MacGregor briefly traces the evolution of ecofeminism, and how it has drawn upon changes in feminist theory, to highlight two areas of emphasis which she feels undermine the project as a whole. MacGregor persuasively critiques the "non-strategy" of using maternalism as a means for women to enhance their voice within green politics. Much like first-wave maternal feminists, many prominent ecofeminists such as Carolyn Merchant and Ariel Salleh emphasize how women's maternal caring work grants them a distinct nurturing perspective that shapes their relationships to the natural world and provides the foundation for alternative social relationships to nature. MacGregor is not the first scholar to point out the limitations of this approach; she builds here upon a wider anti-essentialist critique and one which refuses to use women's subordinate roles, past and present, as an avenue to effect radical environmental change. MacGregor's other key criticism takes issue with the importance of lived experience and grassroots activism to ecofeminist alternatives, which she argues "reifies and accepts uncritically the experiences and knowledges of activist and non-academic women."(39) MacGregor is especially concerned that when ecofeminists have appropriated the grassroots they have also dismissed how these activists have themselves engaged with and at times rejected ecofeminist symbols and theory. MacGregor's treatment of ecofeminist writings is a pointed but generally balanced critique of a diverse body of writing.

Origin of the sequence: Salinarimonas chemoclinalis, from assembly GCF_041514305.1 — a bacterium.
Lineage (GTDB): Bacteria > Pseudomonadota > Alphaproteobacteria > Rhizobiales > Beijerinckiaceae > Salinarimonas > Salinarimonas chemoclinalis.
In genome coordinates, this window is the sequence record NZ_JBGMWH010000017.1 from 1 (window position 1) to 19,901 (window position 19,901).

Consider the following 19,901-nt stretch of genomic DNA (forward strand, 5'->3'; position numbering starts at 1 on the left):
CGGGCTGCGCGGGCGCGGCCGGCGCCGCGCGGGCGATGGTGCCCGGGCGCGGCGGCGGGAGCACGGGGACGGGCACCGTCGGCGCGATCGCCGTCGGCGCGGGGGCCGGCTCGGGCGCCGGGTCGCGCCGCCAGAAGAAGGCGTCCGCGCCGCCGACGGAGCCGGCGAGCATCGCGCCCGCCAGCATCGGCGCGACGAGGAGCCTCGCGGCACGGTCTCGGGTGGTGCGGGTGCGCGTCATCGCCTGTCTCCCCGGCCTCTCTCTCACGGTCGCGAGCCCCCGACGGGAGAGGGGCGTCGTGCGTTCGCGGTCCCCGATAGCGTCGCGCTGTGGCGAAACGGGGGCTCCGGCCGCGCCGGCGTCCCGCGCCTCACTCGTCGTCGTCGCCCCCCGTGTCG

Beginning in Chapter 4, MacGregor analyzes the possibilities of a more profound relationship between green and feminist citizenship. Broadly, this examination identifies the importance of "democratic politics and the language of citizenship to the project of ecosocial change."(73) The path that these democratic politics should follow does not deny the importance of subsistence perspectives from the global South and the specificity of women's material experiences with labour and nature, but neither does it use these experiences as grounds for future action. Instead, MacGregor articulates the importance of democratic participation and the use of citizenship politics as places for performance, conversation, and tools for socio-ecological change. She sets forth the insights of the small body of writing on green citizen ship and its conflicts over the appropriateness of action at local and global scales. Although MacGregor rejects degendered notions of "care" and "nurture" as means to recreate social relations to nature, she otherwise stops short of setting forth a comprehensive feminist theory of ecological citizenship. MacGregor's strengths in this first part are in bringing diverse literatures and evidence to bear upon particular points and in identifying and reconciling theoretical tensions; at times she sacrifices persuasion and clarity in the interests of analytical acumen and breadth.